Billionaire Ronald Lauder sells architect Philip Johnson’s only NYC…


Legendary modern architect Philip Johnson’s first and only residential home in New York City has sold for $19.99 million, according to property records.

Known as the Rockefeller Guest House, it’s located at 242 E. 52nd St. The seller was billionaire philanthropist Ronald Lauder, who declined to comment on the off-market trade.

The news first appeared on Curbed.

Lauder owned the home twice, first buying it at auction in 1989 and then, after selling it to London gallerist Anthony d’Offay, bought it back at auction in 2000 for $11.16 million.

The landmarked home — an elegant, two-story brick-and-glass structure in Turtle Bay — remains remarkably intact and out of place in the middle of midtown Manhattan.

It was built to showcase the art collection of Blanchette Rockefeller, the wife of John D. Rockefeller III, as the area was then known for attracting artists and their patrons, from Max Ernst to Peggy Guggenheim.

Architect Philip Johnson. Bettmann Archive
The Turtle Bay building was the first piece of real estate in the world auctioned by Sotheby’s. Olga Ginzburg for The New York Post

By 1958, Rockefeller donated the home to the Museum of Modern Art. It then had a succession of private owners. By 1964, Robert C. Leonhardt, a Manhattan business consultant, bought the home for $100,000. In 1971, his widow, Lee Sherrod, invited Johnson and his partner, art dealer/exhibition designer David C. Whitney to lease the house. They lived there from 1971 to 1979.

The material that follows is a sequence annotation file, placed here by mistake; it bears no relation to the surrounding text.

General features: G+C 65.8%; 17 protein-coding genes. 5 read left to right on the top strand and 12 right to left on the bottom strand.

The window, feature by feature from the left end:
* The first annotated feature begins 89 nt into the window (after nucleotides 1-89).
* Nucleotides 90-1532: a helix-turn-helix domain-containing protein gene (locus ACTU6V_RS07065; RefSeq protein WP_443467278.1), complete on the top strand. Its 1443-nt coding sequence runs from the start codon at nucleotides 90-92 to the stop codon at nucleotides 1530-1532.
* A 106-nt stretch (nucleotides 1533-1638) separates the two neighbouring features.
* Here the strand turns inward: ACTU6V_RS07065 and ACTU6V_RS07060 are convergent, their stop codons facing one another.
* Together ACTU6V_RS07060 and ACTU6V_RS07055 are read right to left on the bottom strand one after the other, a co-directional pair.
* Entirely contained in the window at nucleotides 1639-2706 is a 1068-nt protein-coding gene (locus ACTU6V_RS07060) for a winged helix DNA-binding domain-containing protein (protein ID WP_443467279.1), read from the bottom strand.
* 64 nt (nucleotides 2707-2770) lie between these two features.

One of the first buildings to reflect the modern movement in architecture, the Rockefeller Guest House stood in stark contrast to surrounding 19th-century structures, according to the Landmarks Preservation Commission.

The first floor was originally designed as a single space with a large fireplace-sporting living area and a compact kitchen hidden by folding doors, with a bedroom, a bath and a dressing room in the rear, according to the LPC.

Billionaire philanthropist Ronald Lauder. dpa/picture alliance via Getty Images

An interior court with a pool that extends the width of the building divided the rooms, with floor-to-ceiling windows facing the courtyard. White brick walls extended from the living area through the courtyard to showcase art.

Two additional unheated bedrooms were on the second floor for guests.

Johnson once said he designed the second floor merely to “give the facade height” because a one-story house “would look all wrong.”  

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